When the idea of democracy was first conceived in ancient Greece, its core principle was to give ordinary citizens the power to rule their country.
Democracy as a political system has long been symbolised by this power to vote, but it is so much more.
It is about the right to participate in regular, free and fair elections; it entails equal treatment under the law; it presupposes that there are certain basic liberties that cannot be infringed upon and it requires active citizen participation.
Strong democratic institutions, in the form of the legislative, the executive and the judiciary, are the hallmark of a functioning democracy.
Democracy also requires active participation by citizens. It depends on the rational choices made by the people - in voting, for example.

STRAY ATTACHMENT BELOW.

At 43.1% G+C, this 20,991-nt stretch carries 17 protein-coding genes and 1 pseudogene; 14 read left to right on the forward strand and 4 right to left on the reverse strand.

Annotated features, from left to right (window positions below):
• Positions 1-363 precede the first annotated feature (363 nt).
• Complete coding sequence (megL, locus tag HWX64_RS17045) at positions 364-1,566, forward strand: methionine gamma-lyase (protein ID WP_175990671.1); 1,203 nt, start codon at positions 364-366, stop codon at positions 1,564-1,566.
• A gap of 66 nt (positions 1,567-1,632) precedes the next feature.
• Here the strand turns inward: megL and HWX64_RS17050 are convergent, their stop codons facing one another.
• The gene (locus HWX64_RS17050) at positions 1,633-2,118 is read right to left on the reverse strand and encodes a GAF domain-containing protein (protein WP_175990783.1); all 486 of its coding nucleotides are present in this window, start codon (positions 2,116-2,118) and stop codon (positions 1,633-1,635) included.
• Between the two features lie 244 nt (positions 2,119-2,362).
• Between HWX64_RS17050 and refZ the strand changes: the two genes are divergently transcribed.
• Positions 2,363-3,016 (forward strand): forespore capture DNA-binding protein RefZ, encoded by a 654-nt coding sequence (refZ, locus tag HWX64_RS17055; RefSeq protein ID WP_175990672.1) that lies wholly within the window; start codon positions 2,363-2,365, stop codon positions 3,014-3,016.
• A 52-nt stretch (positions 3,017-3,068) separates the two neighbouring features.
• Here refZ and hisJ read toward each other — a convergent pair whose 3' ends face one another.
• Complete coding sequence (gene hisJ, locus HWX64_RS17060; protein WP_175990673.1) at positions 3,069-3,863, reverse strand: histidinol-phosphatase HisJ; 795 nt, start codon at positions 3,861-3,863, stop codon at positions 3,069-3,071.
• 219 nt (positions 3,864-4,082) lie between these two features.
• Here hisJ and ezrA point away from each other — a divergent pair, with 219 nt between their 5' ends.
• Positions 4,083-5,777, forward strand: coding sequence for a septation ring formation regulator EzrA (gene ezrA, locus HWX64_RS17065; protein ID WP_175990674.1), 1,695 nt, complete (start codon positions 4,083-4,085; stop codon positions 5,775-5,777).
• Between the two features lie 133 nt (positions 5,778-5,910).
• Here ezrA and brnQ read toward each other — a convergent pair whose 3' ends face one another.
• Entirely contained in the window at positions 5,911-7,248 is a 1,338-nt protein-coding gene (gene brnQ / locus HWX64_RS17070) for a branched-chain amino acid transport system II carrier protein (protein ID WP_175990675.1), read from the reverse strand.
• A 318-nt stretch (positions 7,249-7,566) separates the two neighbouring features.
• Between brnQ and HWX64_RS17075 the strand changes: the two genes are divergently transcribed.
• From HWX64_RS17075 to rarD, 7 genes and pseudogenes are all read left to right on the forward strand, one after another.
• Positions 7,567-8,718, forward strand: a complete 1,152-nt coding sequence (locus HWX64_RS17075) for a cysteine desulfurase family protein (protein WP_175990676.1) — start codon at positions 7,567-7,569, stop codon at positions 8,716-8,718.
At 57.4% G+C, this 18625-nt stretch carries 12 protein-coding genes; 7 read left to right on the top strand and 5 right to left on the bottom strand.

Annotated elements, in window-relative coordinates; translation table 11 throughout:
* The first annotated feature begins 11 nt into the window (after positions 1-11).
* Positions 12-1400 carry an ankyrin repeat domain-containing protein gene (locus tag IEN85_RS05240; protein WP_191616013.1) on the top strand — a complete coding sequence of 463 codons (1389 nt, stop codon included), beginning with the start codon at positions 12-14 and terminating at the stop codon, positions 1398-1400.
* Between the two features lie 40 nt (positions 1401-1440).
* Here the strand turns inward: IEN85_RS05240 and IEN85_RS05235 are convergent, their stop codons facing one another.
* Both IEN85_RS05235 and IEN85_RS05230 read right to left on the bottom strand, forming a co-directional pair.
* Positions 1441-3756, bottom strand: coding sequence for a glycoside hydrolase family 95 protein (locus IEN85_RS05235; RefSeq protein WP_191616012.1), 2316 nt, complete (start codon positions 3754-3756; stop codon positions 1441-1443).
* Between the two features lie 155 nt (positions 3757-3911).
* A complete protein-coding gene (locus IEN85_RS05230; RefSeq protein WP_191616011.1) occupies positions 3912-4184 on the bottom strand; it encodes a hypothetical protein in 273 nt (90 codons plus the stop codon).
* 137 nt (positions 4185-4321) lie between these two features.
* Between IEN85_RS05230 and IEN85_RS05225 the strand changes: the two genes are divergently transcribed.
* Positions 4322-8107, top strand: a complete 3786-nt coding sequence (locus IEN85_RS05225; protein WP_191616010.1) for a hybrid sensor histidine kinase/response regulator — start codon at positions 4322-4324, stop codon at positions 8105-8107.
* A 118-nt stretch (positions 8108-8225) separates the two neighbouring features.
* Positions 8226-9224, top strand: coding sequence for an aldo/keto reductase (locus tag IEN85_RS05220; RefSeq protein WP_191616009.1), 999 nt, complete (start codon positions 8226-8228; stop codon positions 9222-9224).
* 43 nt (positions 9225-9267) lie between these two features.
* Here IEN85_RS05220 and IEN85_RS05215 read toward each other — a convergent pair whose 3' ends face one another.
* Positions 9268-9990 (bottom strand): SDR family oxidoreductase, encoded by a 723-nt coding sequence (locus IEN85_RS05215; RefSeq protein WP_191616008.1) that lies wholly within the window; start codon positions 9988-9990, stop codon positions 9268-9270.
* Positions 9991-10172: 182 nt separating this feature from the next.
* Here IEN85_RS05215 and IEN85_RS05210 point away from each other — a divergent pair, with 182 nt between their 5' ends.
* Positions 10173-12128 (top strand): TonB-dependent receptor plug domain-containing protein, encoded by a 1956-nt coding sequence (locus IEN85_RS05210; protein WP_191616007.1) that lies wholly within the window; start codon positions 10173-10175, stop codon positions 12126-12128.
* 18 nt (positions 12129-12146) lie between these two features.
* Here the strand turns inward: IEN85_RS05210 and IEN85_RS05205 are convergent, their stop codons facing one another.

Different political parties will win the legitimacy to rule through voting and elections; thus, it is the responsibility of the people to be well informed on which party best represents them and their interests.
The right to vote is merely a small aspect of democracy, albeit an important one. Democracy also means being accountable to the people and serving their interests.
Lee Meng Hon, 19,
full-time national serviceman
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